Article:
By Ahmed Siddiqui, VP of Product Management at Marqeta
The Smart City of the future offers ample challenges. Take mass transit systems, for example. They can get us most of the way from our homes to our destinations, but typically not all the way. Ride sharing companies step in to solve this last mile problem. The transit system and the ride sharing companies operate independently but, for consumers, they are definitely dependent. In a future smart city, we should be able to create the connection for consumers between the two independent systems. Wouldn’t it be great if my transit card rewarded me with credits at a ride sharing company or whatever other means of last mile transportation I use?
Mass transit systems typically operate on proprietary, “closed-loop” systems like the Clipper Card in the San Francisco Bay Area. These transit cards hold a monetary value that can only be spent for transit, and for nothing else, forcing you to have a piece of plastic in your wallet that only serves one purpose. These proprietary systems are contactless in most cases. Why do you need a physical card at all when most modern smartphones have NFC capability? How can we make the transit card truly digital and also be considered a “top-of-wallet” product?
How to build a Smarter City Digital Transit Reward card using Visa and Marqeta APIs
Visa’s Offers API allows us to create offers based off of some spend. For example, you take 5 BART rides, and then you get a $10 transit reward. The Marqeta platform enables you to create virtual cards that you can add to Apple Pay. Marqeta also enables you to control the spend behavior so these offers or rewards can only be spent at specific locations or for specific purposes (like transit).
Getting started with the Marqeta API
In the following example, code snippets illustrate how to interact with the Marqeta API. When you are ready to start exploring the API, be sure to modify these snippets to use your own authentication credentials, and be sure to replace all the example tokens with your own, unique values. You can also leave out the token field, and the system will automatically generate a unique token for each new object.
Note: Do not use the same tokens as in these examples. If an object with the same token already exists, the system will handle the request as a duplicate, and your request will not take effect.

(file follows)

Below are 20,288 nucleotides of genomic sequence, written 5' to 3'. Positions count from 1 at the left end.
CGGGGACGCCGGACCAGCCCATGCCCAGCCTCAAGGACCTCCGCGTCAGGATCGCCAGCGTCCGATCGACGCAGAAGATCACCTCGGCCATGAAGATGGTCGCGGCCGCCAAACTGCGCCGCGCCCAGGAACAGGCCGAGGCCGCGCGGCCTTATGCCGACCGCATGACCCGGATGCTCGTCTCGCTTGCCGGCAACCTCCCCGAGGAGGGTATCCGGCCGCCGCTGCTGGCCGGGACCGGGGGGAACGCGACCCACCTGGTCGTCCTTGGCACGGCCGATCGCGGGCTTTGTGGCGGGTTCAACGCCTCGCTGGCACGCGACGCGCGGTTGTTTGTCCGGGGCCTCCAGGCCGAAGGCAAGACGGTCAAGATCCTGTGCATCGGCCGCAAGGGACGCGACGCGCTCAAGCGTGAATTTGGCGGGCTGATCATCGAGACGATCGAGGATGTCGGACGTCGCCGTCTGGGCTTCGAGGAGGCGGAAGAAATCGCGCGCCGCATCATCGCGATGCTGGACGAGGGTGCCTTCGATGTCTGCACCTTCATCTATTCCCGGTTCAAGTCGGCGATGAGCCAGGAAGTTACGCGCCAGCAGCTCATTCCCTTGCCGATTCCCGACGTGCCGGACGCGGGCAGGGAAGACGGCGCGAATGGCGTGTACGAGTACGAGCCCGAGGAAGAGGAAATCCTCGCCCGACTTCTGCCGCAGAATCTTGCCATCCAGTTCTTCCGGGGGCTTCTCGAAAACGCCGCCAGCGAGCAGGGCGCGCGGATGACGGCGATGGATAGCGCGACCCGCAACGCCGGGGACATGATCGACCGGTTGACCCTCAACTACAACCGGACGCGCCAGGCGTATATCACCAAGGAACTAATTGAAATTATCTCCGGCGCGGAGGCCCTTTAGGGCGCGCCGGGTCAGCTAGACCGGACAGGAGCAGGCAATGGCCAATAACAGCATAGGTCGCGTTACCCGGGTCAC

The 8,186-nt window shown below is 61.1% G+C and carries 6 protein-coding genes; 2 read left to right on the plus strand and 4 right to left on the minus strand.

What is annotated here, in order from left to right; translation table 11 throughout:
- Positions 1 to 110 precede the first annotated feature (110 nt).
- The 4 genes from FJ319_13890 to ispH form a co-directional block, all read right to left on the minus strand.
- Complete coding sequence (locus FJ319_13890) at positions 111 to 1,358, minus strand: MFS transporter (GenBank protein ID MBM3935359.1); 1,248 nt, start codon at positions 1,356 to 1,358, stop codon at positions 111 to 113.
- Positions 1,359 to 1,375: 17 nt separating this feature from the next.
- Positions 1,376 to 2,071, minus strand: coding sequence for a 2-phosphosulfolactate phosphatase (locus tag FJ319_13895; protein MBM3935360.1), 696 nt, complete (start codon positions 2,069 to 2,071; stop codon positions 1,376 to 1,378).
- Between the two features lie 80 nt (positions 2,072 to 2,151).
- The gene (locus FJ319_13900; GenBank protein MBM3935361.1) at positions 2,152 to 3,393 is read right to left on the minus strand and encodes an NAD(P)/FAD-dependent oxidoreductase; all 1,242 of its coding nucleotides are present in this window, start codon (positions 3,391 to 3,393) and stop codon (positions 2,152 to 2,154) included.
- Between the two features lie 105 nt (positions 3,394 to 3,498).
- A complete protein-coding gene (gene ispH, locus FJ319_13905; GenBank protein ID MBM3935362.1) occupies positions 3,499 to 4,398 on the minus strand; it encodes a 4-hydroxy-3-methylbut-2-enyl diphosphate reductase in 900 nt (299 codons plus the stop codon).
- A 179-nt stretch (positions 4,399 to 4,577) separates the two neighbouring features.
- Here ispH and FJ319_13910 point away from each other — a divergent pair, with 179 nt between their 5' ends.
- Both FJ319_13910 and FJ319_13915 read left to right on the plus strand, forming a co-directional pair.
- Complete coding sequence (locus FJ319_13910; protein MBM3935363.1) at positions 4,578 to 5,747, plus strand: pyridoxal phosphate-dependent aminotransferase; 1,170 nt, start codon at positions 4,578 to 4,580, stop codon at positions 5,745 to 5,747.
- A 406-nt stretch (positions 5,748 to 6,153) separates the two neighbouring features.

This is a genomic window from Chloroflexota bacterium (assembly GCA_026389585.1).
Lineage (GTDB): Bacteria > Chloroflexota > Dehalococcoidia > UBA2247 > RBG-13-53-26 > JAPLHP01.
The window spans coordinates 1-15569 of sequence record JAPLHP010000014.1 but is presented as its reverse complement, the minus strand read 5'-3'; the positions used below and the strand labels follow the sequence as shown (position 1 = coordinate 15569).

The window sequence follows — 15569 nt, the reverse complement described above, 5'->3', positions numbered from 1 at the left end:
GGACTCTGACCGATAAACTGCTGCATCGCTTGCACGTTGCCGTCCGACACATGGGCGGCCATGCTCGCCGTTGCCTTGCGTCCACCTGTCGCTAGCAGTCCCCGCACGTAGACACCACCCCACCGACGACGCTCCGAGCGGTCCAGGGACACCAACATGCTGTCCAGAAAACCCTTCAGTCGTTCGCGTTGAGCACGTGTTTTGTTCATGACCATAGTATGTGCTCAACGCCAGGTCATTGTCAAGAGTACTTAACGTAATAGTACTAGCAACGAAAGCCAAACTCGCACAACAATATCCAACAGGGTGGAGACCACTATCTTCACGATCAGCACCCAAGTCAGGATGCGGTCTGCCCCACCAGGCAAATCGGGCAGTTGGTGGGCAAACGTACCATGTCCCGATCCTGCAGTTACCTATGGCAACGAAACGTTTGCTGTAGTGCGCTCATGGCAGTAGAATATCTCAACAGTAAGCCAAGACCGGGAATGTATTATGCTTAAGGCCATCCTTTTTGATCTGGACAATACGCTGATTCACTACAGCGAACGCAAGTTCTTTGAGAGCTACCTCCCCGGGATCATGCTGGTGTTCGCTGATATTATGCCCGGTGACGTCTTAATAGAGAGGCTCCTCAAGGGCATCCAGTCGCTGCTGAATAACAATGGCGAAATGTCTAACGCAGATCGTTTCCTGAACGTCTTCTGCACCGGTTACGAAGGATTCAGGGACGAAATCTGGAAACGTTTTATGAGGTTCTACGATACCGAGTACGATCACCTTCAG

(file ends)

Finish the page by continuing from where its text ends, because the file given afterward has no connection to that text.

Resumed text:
Open the API Explorer and take note of your API keys. Link: https://www.marqeta.com/api-explorer To authenticate each API request, you need to include your Application Token as the user name and your user Master Access Token as the password. For example, use this option with each cURL request:
Create a test user to represent a hypothetical card holder. For a simple test, you can omit most of the body fields and just create a default user. Take note of the token, which you will use when you create a card for this user. Link: https://www.marqeta.com/api/docs/VhK2YBwAALoAnvJs/users
Create a Smarter City Digital Transit Reward card for your test user. The card is active right away because we configured the card product to activate upon issue, which is the standard behavior for a virtual card. Link: https://www.marqeta.com/api/docs/VhypzxwAANwA_Vgx/cards
Demonstrating the Smarter City Digital Transit Reward Card in Action
To demonstrate your Smarter City card in action, you can write a routine that simulates transactions with your test virtual card. Include a counter that increments every time a transaction runs against a fictitious “BART” merchant ID number (mid). When the counter reaches 5, send a request to Visa Offers API to create a ride sharing credit of $10 and then reset the counter to 0.
For example, to simulate transactions at a “BART” merchant with the Marqeta API:
With Marqeta's instant issuance feature, you could build a mobile application that both creates the Smarter City Digital Transit Reward virtual card and automatically adds it to an Apple Pay digital wallet on the user’s device.
To add a card to Apple Pay, it must first be tokenized—which is a process that replaces sensitive card data with atoken that serves as a reference to the card. You can use the Marqeta API to retrieve the encrypted card data.
At this point, you’ll need to integrate with the Apple Pay API. You’ll send the encrypted card data to Apple Pay, and Apple Pay will request a token from the network. After the card network issues the token, Apple Pay stores it on the user’s device, and the card holder can use it to spend their reward credits on a ride sharing app.
By adding a virtual card directly to a digital wallet, like Apple Pay, you can effectively bypass the need for a proprietary piece of plastic and allow the card holder to use a mobile device as an all-in-one transit card.
Let’s build a smarter transit system for the Smarter City together!
Ahmed Siddiqui is VP of Product Management at Marqeta, the first modern card issuing and core processing platform, powering prepaid, debit and credit cards for the world’s top commerce innovators. He can be reached on Twitter @siddiquiahmed